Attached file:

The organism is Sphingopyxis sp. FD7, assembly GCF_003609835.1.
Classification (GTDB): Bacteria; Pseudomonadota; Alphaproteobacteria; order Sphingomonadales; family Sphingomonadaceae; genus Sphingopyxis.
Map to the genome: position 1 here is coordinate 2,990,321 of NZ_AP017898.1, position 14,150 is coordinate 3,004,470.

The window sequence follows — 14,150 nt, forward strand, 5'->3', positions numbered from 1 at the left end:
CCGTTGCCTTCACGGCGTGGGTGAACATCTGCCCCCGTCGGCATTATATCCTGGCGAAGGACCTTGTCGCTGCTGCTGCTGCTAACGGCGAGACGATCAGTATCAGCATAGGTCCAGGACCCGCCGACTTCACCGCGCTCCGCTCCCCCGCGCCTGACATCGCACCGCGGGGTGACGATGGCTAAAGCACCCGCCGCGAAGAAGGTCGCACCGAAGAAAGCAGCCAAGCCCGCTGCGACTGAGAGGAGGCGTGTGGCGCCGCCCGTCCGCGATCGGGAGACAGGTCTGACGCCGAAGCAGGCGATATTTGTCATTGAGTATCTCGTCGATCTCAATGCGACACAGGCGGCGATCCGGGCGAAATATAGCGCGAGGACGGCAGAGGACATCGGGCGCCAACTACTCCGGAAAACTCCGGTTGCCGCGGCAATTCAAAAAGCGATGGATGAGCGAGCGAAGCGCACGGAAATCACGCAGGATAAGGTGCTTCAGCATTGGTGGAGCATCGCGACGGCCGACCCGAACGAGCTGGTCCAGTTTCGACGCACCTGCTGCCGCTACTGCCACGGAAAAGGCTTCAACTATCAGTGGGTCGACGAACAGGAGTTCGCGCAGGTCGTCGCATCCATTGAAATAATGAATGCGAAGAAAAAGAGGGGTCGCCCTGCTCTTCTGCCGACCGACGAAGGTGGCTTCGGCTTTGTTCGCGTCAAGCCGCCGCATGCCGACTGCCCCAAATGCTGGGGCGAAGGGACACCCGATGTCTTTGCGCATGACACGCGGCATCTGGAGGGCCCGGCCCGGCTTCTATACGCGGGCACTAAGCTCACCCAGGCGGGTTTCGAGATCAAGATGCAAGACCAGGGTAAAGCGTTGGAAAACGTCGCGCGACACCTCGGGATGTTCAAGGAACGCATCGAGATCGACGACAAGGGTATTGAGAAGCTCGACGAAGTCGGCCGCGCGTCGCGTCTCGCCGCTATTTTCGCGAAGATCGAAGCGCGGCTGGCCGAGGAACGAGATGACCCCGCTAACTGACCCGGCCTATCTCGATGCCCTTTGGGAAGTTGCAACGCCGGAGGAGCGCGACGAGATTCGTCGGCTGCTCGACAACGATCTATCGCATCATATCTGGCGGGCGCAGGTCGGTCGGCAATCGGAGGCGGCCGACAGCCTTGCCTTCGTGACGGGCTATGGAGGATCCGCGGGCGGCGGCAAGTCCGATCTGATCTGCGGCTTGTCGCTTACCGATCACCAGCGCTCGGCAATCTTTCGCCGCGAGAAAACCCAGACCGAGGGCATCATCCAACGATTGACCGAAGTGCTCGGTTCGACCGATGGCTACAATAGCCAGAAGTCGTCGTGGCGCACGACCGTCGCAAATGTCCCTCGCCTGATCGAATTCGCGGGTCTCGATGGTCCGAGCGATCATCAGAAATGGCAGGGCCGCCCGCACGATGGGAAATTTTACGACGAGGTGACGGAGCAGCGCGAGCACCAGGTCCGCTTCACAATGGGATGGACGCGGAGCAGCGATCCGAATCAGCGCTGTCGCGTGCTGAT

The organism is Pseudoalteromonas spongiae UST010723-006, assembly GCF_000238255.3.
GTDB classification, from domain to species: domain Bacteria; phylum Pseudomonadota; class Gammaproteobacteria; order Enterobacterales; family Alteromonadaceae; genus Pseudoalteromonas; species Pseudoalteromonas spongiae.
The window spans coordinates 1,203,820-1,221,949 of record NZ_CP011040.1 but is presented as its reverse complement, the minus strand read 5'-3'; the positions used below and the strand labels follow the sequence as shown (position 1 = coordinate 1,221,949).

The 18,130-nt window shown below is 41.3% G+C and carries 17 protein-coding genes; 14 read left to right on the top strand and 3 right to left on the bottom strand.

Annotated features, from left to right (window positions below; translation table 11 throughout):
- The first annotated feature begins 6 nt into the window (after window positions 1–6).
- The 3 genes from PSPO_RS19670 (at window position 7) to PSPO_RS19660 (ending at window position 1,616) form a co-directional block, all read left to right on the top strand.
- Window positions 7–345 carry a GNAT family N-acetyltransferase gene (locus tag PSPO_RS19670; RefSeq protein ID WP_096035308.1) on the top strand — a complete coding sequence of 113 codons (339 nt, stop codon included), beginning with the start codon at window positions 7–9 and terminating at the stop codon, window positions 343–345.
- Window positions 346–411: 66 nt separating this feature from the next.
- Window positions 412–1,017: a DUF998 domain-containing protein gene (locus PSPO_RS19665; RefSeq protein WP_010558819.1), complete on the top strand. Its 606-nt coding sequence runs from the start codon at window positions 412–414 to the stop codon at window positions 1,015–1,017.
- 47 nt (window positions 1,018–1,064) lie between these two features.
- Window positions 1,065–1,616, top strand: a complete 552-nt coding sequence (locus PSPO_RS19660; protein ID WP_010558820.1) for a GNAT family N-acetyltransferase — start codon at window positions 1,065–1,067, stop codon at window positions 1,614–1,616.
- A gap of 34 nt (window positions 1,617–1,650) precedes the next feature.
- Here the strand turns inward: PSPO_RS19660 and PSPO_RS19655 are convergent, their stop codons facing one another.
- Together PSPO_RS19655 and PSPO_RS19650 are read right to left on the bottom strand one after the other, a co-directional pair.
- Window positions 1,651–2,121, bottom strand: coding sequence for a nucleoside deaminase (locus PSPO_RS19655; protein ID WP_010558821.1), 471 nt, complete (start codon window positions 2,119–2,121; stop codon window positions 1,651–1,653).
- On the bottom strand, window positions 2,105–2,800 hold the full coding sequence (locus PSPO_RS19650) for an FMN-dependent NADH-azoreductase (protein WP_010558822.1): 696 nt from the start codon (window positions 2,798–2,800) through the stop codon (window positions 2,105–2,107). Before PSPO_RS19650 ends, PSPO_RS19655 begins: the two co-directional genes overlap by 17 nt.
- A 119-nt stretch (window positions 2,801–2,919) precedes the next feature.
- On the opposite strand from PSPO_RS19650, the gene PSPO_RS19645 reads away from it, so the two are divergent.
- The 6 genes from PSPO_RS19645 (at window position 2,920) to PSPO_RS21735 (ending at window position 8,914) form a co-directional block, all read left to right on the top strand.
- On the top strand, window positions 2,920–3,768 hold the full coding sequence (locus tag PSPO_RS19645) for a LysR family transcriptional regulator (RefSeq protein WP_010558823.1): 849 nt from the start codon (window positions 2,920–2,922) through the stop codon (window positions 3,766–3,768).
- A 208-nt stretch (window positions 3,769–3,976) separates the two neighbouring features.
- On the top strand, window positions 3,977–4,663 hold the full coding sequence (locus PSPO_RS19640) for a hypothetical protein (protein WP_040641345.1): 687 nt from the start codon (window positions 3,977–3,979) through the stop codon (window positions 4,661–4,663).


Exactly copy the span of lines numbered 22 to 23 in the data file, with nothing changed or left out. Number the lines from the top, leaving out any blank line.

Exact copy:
- On the bottom strand, window positions 2,105–2,800 hold the full coding sequence (locus PSPO_RS19650) for an FMN-dependent NADH-azoreductase (protein WP_010558822.1): 696 nt from the start codon (window positions 2,798–2,800) through the stop codon (window positions 2,105–2,107). Before PSPO_RS19650 ends, PSPO_RS19655 begins: the two co-directional genes overlap by 17 nt.
- A 119-nt stretch (window positions 2,801–2,919) precedes the next feature.